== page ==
I first had sweet potato skordalia in Birmingham, Alabama at a meal during a Southern Foodways Alliance event prepared by Tim Hontza’a of Johnny’s in Homewood. The whole “Greek and three” meal was fantastic, but I was enchanted by the little dab of sweet potato skordalia on the edge of the plate. It was the perfect combination of classic Greek cooking with Southern sensibility. Skordalia is a Greek spread traditionally made with yellow potatoes, garlic and almonds or walnuts. Since that meal, I have wanted to re-create the skordalia, so I delved into Greek recipes and got to work. I realized the beauty of this dish is simplicity. I tried spices and herbs, but the simple combination of earthy sweet potatoes, the bite of garlic and a touch of almond nuttiness is a perfect combination.
This spread is a perfect snack for fall and Thanksgiving and a really creative twist for a friendsgiving spread. It is simple to make and can be made a day or two ahead and the vibrant orange color is beautiful. Finely grind some blanched almonds in the food processor or use almond meal. Almond flour is a bit too fine for this. Serve it with a drizzle of olive oil on top for spreading on pita bread or hearty crackers.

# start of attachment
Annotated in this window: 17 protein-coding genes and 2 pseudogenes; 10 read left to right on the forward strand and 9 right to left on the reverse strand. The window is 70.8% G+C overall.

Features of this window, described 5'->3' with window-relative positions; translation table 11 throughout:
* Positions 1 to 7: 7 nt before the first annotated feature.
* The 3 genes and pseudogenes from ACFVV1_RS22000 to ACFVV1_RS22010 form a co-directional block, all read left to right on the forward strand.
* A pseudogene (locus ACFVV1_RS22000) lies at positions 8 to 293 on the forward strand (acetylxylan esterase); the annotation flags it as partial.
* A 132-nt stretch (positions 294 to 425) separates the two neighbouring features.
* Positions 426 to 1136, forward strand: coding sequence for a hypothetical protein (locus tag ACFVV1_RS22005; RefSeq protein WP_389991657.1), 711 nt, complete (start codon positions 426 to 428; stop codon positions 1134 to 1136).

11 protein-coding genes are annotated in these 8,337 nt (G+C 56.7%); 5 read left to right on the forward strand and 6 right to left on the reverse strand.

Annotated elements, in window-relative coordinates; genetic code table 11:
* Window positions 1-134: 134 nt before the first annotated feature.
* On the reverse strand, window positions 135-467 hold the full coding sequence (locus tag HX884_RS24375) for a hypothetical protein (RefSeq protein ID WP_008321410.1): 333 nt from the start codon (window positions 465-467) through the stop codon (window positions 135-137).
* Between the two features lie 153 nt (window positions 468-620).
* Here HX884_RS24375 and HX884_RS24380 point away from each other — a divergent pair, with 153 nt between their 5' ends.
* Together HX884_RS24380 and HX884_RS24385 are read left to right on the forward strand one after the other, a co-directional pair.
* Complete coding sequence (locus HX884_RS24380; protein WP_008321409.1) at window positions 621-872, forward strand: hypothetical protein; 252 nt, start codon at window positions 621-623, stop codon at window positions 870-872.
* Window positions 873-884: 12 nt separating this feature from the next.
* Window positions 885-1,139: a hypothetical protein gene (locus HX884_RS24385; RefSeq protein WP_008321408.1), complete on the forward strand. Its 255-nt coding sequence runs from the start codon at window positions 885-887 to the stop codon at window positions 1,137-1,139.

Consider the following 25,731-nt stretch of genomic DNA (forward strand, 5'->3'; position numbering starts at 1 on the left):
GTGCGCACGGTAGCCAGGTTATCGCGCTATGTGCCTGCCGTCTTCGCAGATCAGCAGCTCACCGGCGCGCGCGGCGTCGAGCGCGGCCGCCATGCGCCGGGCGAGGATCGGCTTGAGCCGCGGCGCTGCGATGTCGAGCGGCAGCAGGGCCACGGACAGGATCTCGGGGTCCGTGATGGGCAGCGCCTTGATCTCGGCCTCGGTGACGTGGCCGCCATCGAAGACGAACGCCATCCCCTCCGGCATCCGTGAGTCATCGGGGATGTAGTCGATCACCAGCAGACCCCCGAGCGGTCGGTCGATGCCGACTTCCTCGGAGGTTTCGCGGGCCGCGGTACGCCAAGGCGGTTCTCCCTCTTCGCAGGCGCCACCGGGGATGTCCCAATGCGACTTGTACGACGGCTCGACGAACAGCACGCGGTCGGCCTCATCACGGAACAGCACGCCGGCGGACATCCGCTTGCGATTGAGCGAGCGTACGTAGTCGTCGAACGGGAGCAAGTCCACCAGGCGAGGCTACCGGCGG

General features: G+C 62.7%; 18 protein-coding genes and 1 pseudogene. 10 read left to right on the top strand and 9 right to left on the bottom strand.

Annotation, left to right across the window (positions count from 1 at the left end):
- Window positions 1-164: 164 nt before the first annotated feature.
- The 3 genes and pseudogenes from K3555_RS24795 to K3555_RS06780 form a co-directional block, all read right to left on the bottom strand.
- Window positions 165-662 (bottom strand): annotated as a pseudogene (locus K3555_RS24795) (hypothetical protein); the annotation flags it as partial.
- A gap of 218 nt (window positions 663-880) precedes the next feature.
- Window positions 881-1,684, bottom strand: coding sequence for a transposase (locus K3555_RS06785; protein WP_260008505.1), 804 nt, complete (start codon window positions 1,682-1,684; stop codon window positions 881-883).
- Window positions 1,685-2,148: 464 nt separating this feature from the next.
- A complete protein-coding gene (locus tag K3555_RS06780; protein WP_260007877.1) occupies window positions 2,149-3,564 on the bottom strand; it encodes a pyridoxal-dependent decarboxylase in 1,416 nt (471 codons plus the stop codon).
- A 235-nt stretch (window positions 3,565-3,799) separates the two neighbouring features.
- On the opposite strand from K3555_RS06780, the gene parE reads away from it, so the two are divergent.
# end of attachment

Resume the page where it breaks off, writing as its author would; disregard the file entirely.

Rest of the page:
Sweet Potato Skordalia
2 large sweet potatoes
3 garlic cloves
juice of 2 lemons
2 Tablespoons finely ground almonds or almond meal
2/3 cups olive oil
Salt and pepper to taste
Peel the sweet potatoes and cut into evenly sized chunks. Place in a large saucepan covered by water by about an inch. Bring to a boil and cook for about 20 minutes, until the potatoes are very soft. Drain the potatoes and place in the bowl of a food processor. Add the garlic, lemon juice and almond meal and process until smooth and well combined. With the motor running, drizzle in the olive oil until the dip is smooth. Season well with salt and pepper and blend again. Scrape into bowl and leave to cool to room temperature before covering and refrigerating for up to two days. Serve with pita bread or hearty crackers, the top drizzled with olive oil.
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